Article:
Tips for young people to help them discern God’s plan


Photo by Alan M. Dumoff

yya-webLeft photo: Father Kevin Nadolski speaks to young adults on the topic, “Does God have a plan for me?” during a Theology on Tap session held Jan. 19 at the Landmark Americana Tap and Grill in Glassboro.

For many young people beginning to settle into adulthood, the transition into post-academic life can be overwhelming. Suddenly, no one is dictating the next step to take, and they are left to choose for themselves.

Where to work? Who to love? The questions are endless and often stressful.

On Jan. 19, about 85 young adults from around the Diocese of Camden met at the Landmark Americana Tap and Grill in Glassboro to ask one question in particular: “Does God have a plan for me?”

The gathering was held as part of Theology on Tap, a movement that reaches out to young adults with the message of Christ in a casual setting. This was the fourth meeting for the South Jersey TOT, which launched in September of last year.

The speaker for the evening was Father Kevin Nadolski of the Oblates of St. Francis de Sales. Father Nadolski spent seven years as a director of vocations and is deeply familiar with the struggles that come with discerning God’s call.

“Your career is how you make money, but your vocation is how you make a difference,” Nadolski said, explaining that many small decisions work together to form each person’s unique calling.

Through personal reflection, prayer and the support of others, discovering God’s plan doesn’t have to be panic-inducing. Father Nadolski offered nine tips for anyone discerning their next step in life.

1) Start with the end in mind. God calls us from heaven, which should be our ultimate goal.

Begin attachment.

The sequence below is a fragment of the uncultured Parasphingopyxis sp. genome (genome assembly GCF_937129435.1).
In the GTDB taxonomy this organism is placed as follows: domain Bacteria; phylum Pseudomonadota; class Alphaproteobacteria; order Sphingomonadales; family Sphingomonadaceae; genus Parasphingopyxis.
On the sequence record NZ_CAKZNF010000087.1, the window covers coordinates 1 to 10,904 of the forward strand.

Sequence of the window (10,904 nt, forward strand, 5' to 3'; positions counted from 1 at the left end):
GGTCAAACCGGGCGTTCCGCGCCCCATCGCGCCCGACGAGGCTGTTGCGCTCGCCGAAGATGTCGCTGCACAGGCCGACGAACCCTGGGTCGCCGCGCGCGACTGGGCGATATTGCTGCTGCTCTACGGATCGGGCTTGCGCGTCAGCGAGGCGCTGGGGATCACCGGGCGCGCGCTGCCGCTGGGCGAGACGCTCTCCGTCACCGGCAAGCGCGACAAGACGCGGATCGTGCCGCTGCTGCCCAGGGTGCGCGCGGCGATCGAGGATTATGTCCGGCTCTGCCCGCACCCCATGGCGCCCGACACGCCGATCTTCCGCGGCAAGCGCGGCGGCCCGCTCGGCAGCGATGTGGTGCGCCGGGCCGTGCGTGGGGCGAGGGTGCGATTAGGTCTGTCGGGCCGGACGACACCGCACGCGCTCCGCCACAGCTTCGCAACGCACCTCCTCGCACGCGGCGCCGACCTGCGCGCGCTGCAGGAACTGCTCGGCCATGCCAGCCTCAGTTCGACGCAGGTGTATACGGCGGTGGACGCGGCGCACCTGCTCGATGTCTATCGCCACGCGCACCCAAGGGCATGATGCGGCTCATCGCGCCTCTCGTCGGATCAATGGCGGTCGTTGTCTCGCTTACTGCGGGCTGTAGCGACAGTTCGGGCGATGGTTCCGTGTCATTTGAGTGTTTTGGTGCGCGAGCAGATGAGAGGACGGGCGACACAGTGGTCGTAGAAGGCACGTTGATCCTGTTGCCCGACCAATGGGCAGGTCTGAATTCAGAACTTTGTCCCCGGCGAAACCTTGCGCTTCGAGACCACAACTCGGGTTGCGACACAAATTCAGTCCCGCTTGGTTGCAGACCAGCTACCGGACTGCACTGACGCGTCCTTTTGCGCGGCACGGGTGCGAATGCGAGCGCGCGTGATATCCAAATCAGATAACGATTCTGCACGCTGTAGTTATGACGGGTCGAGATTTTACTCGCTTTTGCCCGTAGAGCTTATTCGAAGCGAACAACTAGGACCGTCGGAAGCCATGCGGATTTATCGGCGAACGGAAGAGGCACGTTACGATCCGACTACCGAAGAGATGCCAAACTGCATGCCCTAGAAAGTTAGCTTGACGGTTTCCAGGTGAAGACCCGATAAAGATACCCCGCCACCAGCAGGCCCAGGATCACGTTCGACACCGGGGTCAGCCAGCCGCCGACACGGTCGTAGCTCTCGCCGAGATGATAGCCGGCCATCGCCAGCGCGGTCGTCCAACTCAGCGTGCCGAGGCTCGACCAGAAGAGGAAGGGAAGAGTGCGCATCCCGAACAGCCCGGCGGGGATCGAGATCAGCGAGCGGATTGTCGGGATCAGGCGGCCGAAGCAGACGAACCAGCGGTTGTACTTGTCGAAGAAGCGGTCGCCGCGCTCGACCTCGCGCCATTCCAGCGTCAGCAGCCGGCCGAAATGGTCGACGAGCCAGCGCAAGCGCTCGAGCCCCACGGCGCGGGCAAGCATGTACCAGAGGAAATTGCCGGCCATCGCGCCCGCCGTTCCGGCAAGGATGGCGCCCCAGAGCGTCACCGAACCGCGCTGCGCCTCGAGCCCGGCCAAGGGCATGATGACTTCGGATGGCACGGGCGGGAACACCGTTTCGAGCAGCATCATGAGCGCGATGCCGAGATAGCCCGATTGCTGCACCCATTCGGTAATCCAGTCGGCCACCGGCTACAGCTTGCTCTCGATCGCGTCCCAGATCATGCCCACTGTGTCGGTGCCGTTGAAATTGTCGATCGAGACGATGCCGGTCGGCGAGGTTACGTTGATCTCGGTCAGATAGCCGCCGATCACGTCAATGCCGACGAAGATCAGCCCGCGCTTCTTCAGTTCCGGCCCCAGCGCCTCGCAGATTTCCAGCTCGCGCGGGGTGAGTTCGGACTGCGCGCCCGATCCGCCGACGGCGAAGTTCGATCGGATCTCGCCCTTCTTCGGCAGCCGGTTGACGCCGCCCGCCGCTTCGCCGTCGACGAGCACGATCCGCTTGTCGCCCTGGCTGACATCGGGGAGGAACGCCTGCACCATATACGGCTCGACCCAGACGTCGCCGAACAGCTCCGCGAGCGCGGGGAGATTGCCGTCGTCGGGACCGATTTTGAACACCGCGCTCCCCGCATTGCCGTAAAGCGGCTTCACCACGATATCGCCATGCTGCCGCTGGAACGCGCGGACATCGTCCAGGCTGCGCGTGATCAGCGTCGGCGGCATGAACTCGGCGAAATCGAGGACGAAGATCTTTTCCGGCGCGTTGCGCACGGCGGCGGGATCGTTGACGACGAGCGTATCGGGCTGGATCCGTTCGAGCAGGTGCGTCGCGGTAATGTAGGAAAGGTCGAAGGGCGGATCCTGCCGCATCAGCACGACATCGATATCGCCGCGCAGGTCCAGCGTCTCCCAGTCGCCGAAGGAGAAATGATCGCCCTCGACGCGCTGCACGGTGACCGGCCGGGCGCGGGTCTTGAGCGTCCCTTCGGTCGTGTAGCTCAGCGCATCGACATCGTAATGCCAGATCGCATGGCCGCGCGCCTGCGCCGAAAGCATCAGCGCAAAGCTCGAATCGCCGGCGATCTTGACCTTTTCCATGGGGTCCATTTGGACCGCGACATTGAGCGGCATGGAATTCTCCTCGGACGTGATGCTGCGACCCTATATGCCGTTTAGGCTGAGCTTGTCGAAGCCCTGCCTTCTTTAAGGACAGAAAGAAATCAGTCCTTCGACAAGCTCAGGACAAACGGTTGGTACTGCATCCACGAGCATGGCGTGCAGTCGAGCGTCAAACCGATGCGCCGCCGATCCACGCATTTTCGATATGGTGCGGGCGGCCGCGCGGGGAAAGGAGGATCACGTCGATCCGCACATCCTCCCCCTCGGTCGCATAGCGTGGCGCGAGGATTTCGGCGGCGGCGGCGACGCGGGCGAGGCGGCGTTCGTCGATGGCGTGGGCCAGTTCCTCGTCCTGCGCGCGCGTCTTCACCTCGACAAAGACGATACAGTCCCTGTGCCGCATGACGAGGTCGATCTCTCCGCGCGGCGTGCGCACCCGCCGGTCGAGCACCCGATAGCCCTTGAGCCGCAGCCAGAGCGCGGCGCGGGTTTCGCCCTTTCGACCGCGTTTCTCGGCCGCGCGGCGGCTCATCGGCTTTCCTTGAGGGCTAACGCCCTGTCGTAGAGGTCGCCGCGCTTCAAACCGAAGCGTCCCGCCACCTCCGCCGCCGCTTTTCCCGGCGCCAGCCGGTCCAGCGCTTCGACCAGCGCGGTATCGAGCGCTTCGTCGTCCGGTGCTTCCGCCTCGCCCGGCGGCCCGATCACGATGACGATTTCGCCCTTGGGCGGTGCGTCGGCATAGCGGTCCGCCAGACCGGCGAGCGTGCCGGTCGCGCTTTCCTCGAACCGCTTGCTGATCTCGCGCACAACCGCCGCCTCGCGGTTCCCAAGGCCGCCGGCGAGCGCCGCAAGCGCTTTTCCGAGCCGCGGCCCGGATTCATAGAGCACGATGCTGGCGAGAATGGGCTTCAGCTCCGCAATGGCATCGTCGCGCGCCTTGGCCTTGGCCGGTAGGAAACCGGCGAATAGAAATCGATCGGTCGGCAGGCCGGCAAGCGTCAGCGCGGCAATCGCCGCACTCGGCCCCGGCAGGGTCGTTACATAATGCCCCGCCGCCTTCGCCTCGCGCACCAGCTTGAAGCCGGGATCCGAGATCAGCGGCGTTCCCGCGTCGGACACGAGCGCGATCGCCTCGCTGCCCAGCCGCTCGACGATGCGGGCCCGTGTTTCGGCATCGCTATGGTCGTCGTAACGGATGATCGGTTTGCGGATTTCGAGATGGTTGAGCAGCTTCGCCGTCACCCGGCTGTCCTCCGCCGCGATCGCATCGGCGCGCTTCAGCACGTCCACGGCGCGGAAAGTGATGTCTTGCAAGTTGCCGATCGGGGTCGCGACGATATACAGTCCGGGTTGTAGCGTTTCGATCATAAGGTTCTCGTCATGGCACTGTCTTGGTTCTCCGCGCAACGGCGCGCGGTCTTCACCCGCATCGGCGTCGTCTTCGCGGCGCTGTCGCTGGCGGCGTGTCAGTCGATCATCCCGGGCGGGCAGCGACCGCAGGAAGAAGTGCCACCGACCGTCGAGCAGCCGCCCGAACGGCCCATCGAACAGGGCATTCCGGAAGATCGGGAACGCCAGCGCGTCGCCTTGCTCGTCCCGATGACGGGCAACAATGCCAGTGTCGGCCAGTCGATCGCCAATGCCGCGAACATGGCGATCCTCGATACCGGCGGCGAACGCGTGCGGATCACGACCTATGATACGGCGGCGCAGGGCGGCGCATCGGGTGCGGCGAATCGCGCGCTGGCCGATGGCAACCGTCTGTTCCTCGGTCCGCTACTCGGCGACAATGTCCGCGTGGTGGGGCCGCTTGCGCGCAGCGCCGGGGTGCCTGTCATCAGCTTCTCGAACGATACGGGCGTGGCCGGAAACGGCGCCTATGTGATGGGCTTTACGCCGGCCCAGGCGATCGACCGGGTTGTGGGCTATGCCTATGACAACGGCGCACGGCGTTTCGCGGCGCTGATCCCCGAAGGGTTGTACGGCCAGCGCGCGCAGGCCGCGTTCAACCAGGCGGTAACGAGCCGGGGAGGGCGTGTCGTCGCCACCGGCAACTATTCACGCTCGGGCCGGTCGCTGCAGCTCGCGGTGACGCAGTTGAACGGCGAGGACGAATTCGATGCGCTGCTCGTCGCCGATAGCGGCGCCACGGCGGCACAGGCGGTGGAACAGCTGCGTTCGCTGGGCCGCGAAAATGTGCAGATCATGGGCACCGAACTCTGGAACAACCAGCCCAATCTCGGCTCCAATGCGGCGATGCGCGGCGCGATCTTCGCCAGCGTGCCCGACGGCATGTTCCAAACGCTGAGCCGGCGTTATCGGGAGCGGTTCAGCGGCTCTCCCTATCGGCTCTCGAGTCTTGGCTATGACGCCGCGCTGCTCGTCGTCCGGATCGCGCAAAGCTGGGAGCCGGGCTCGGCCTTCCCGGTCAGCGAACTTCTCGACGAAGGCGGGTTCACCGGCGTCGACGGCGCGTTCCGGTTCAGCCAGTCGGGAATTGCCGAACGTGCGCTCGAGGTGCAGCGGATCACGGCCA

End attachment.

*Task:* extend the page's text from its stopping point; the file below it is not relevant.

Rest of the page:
2) Define your preferred lifestyle and “love style.” Figuring out the best way to love others – in marriage, singlehood or religious life – is a large part of discovering our vocation.

3) Do the next “best” thing. Life isn’t meant to be planned in full, but by making the best decisions we can in the present moment.

4) Seek a trusted friend and/or spiritual director. Other people who know us well can point out strengths and weaknesses we may overlook. Wise advice is a crucial resource.

5) Listen to your head and your heart. Some people can be excessively rational, while others are emotionally driven. Making good decisions calls for a healthy balance of both.

6) Make no decision in crisis. Difficult situations can prevent us from thinking clearly.

7) Mourn what we say no to. Choosing one vocation is to turn down another. Can we live without the things we’re sacrificing?

8) Serve the common good. No matter what we decide, our choice should serve the needs of all people, especially the less fortunate.

9) Jesus is the model. “The first vocation is to be fully human, and we were saved by one who was fully human,” Father Nadolski said. We can’t go wrong imitating Jesus.

More information about Theology on Tap — South Jersey is available by calling Andres Arango at 856-583-2876, or on

Melissa Pileiro is a freelance writer and senior journalism major at Rowan University, Glassboro.